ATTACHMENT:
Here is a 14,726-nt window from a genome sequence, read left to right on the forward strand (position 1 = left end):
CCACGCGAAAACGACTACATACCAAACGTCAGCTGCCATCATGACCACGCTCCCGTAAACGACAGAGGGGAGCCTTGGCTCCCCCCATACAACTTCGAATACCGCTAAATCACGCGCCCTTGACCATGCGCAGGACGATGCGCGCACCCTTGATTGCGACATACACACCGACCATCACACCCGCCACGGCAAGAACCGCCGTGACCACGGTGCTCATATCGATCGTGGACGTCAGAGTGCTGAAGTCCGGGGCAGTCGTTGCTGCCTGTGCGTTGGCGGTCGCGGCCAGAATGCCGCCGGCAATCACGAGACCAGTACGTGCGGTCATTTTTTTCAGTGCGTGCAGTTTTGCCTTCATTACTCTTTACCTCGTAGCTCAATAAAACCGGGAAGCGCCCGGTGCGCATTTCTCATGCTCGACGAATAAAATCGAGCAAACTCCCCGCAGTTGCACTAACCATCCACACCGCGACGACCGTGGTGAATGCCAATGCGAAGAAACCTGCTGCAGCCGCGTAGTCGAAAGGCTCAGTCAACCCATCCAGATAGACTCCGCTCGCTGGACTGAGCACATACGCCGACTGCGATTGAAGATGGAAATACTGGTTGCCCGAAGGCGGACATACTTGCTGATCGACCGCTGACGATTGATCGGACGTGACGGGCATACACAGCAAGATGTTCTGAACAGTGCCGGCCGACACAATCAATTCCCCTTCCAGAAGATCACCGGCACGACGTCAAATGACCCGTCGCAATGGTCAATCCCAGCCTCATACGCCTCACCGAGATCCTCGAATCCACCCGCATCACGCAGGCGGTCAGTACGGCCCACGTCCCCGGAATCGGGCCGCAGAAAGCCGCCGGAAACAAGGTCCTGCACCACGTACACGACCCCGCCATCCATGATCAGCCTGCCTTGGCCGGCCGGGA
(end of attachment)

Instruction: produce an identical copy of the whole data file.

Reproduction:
Here is a 14,726-nt window from a genome sequence, read left to right on the forward strand (position 1 = left end):
CCACGCGAAAACGACTACATACCAAACGTCAGCTGCCATCATGACCACGCTCCCGTAAACGACAGAGGGGAGCCTTGGCTCCCCCCATACAACTTCGAATACCGCTAAATCACGCGCCCTTGACCATGCGCAGGACGATGCGCGCACCCTTGATTGCGACATACACACCGACCATCACACCCGCCACGGCAAGAACCGCCGTGACCACGGTGCTCATATCGATCGTGGACGTCAGAGTGCTGAAGTCCGGGGCAGTCGTTGCTGCCTGTGCGTTGGCGGTCGCGGCCAGAATGCCGCCGGCAATCACGAGACCAGTACGTGCGGTCATTTTTTTCAGTGCGTGCAGTTTTGCCTTCATTACTCTTTACCTCGTAGCTCAATAAAACCGGGAAGCGCCCGGTGCGCATTTCTCATGCTCGACGAATAAAATCGAGCAAACTCCCCGCAGTTGCACTAACCATCCACACCGCGACGACCGTGGTGAATGCCAATGCGAAGAAACCTGCTGCAGCCGCGTAGTCGAAAGGCTCAGTCAACCCATCCAGATAGACTCCGCTCGCTGGACTGAGCACATACGCCGACTGCGATTGAAGATGGAAATACTGGTTGCCCGAAGGCGGACATACTTGCTGATCGACCGCTGACGATTGATCGGACGTGACGGGCATACACAGCAAGATGTTCTGAACAGTGCCGGCCGACACAATCAATTCCCCTTCCAGAAGATCACCGGCACGACGTCAAATGACCCGTCGCAATGGTCAATCCCAGCCTCATACGCCTCACCGAGATCCTCGAATCCACCCGCATCACGCAGGCGGTCAGTACGGCCCACGTCCCCGGAATCGGGCCGCAGAAAGCCGCCGGAAACAAGGTCCTGCACCACGTACACGACCCCGCCATCCATGATCAGCCTGCCTTGGCCGGCCGGGA